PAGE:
Way down Pearl St. on the other side of Foothills Pkwy is the 303 Vodka distillery. Located at the end of a long, green, steel paneled building, this grass-roots Vodka factory does not come across as orthodox. Upon entering there is a bar made partially from an old wooden hot tub. Model airplanes hang from the ceiling and there are guitars hanging on the walls.
“If you want to pick up a guitar and jam or play the piano,” master distiller of 303 Vodka, Steve Viezbicke, offered. “It’s just a very open little, kind of, speakeasy.”
Before looking around the place Viezbicke packed a lip full of dip, and this reporter does not recall him spitting it out once.
The recipe for 303 Vodka came from Poland in an old steamer trunk. The trunk had to be packed in a hurry because the Russian army was terrorizing Poland, and the Viezbicke family name had to be preserved. Steve Viezbicke’s grandpa was the only one to escape to America, where he settled down in Minnesota and worked as a coal miner.
It was not until around 2004, when Steve was putting away Christmas ornaments, that he said he noticed an old, brown, frail-looking piece of paper. He said he took the paper to his computer and typed the foreign words into Google.
It was a recipe for vodka.
With a bit of unsuccessful brewing experience and a library card, Viezbicke said he started to distill hard liquor.
“It started with a few batches in an undisclosed location,” Viezbicke said, with Jimmy Buffet’s “Margaritaville” playing in the background.
After getting laid off after 20 years of work back in 2008, Viezbicke said he decided to take his distilling to the next level.
By late 2009, 303 Vodka was on the shelves.
A relatively new vodka, many CU students said they were unfamiliar with 303, including 20-year-old environmental studies major Tyler Blake.
“I’ve never heard of 303 Vodka,” Blake said. “I’ve heard of local breweries, but never of a vodka distillery.”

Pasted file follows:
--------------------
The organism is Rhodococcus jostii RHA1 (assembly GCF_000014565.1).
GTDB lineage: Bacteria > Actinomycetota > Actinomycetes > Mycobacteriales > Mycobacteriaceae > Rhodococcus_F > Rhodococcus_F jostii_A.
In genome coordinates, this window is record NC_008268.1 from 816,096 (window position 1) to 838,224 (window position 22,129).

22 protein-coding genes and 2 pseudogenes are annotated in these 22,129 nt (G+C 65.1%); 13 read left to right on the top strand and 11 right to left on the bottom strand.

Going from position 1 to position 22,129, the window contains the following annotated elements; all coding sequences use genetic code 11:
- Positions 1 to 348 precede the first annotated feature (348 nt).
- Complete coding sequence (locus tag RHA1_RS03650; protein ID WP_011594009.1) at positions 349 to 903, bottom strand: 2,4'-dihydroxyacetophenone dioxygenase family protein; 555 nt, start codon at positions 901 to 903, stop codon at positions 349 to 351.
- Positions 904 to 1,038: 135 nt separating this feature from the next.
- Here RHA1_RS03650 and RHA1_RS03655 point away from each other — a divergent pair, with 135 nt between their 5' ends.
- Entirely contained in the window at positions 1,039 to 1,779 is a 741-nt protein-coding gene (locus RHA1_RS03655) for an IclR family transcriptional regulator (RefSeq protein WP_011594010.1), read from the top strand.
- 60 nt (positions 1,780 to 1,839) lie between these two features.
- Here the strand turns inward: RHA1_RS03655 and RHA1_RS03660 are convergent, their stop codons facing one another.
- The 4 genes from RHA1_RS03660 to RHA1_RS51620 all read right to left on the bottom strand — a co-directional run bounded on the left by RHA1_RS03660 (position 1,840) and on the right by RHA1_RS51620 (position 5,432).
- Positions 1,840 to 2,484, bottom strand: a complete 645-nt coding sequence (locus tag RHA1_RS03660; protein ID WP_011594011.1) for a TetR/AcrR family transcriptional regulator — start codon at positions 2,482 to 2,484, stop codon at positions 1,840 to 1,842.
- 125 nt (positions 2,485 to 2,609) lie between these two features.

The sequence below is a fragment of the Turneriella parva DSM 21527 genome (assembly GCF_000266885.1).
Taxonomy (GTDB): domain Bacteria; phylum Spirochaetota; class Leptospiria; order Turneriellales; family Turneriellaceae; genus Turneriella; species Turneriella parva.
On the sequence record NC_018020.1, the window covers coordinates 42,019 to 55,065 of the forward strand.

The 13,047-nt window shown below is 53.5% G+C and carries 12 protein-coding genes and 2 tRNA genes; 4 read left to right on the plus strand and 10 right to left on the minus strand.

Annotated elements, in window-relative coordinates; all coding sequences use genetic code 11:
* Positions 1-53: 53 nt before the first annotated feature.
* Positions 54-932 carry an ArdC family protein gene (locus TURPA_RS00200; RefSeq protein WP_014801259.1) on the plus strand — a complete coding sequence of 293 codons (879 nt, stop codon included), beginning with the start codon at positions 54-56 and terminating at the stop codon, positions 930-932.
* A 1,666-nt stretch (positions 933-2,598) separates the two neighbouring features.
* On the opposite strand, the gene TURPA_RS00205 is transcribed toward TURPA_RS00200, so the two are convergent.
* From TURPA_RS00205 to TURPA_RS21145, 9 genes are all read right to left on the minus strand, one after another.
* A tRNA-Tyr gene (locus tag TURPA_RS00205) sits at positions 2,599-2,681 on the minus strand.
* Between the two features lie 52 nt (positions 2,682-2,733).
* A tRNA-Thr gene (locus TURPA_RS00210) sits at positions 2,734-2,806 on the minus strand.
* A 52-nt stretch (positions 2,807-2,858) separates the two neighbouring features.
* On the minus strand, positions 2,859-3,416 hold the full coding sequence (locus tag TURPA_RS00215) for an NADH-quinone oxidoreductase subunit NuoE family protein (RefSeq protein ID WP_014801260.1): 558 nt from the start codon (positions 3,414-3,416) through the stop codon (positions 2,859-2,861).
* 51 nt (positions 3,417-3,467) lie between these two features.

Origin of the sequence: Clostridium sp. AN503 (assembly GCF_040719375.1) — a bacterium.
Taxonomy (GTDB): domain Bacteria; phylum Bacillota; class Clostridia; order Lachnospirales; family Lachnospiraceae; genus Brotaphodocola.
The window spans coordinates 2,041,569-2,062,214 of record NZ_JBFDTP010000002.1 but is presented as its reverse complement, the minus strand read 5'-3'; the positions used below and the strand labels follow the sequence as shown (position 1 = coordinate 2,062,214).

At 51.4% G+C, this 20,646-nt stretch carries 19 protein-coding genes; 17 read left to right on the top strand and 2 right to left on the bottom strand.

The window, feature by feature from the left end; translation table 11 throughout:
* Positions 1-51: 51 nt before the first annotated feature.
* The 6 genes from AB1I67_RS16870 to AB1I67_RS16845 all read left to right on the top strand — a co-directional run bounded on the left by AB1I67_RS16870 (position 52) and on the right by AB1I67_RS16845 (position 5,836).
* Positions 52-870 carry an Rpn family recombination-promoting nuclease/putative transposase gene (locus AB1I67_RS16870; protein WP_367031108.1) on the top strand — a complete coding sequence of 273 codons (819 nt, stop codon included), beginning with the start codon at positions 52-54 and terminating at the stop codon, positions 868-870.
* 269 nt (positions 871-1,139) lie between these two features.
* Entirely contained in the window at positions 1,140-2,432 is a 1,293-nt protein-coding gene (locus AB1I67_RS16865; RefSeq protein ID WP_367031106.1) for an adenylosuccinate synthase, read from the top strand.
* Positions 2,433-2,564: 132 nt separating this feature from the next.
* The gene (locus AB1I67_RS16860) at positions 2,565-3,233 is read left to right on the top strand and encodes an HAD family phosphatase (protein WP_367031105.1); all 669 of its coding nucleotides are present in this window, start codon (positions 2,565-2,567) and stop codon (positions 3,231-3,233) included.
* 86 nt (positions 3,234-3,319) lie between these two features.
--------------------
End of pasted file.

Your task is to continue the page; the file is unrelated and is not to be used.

There are only three ingredients that go into vodka: water, potatoes and yeast. The potatoes get, “the bajeebers” boiled out of them, and then the mixture is allowed to cool so that the yeast can get thrown into the mix. Once the yeast is added, the mixture is put in an airtight blue barrel.
The carbon dioxide that results from the fermentation process goes out the top of the barrel through a tube, the other side of which is submerged in a milk bottle filled with water. This contraption allows fat bubbles of carbon dioxide out without letting any air in, which is essential to the distilling process.
Now comes time to separate the alcohol from the rest of it. This is done in one of three stills, named Ethel, Burtha and Ruth. A good portion of the parts that made these stills were found in junkyards and recycling centers. The cooling water—necessary to cool the pure alcohol vapor so it will drip into a bottle below—is cooled with a handcrafted apparatus made of pumps and old air-conditioners.
“There is mega-million dollar equipment out there, but it doesn’t have to be if you’re banging around and tinkering with it and making sure it’s working all the time,” Viezbicke said.
He said he assembled most of the equipment himself and his hands still haven’t stopped tweaking and adjusting the stills.
“It’s like a fine wine; it changes a little every time,” he said. “Same recipe, same procedure, but every batch has its own little personality.”
Eric Evans, a 21-year-old psychology and political sciences major who works the liquor section at Liquor Mart, said he doesn’t have the highest opinion of 303 Vodka.
“For what it is, it’s unfairly expensive,” Evans said. “You can find better vodkas for cheaper, but they have found a niche market of people in Boulder who seem to support local establishments, even when it means sacrificing quality.”
This reporter sampled the vodka and immediately noticed how different it was from the usual $22 handle. It went down extremely easily, and definitely had a unique flavor beyond the taste of pure grain alcohol that is the flavor in most vodkas.
It is only at the 303 Vodka distillery that infused vodkas are served. These are vodkas that have had a vegetable or fruit sit in them until the flavor from the fruit or vegetable has absorbed into the vodka.
Vanilla bean, Palisade peach and dill pickle were on tap. Vanilla had a strong flavor, while peach had only a subtle hint of fruit. Surprisingly, dill pickle was the most refreshing of all of them.
Not everyone knows how to properly taste vodka, and for those of us who don’t there is Viezbicke’s rule of thumb:
“If it goes down, and stays down, it’s good vodka.”
Contact CU Independent Staff Writer Seth Gitner at Seth.firstname.lastname@example.org.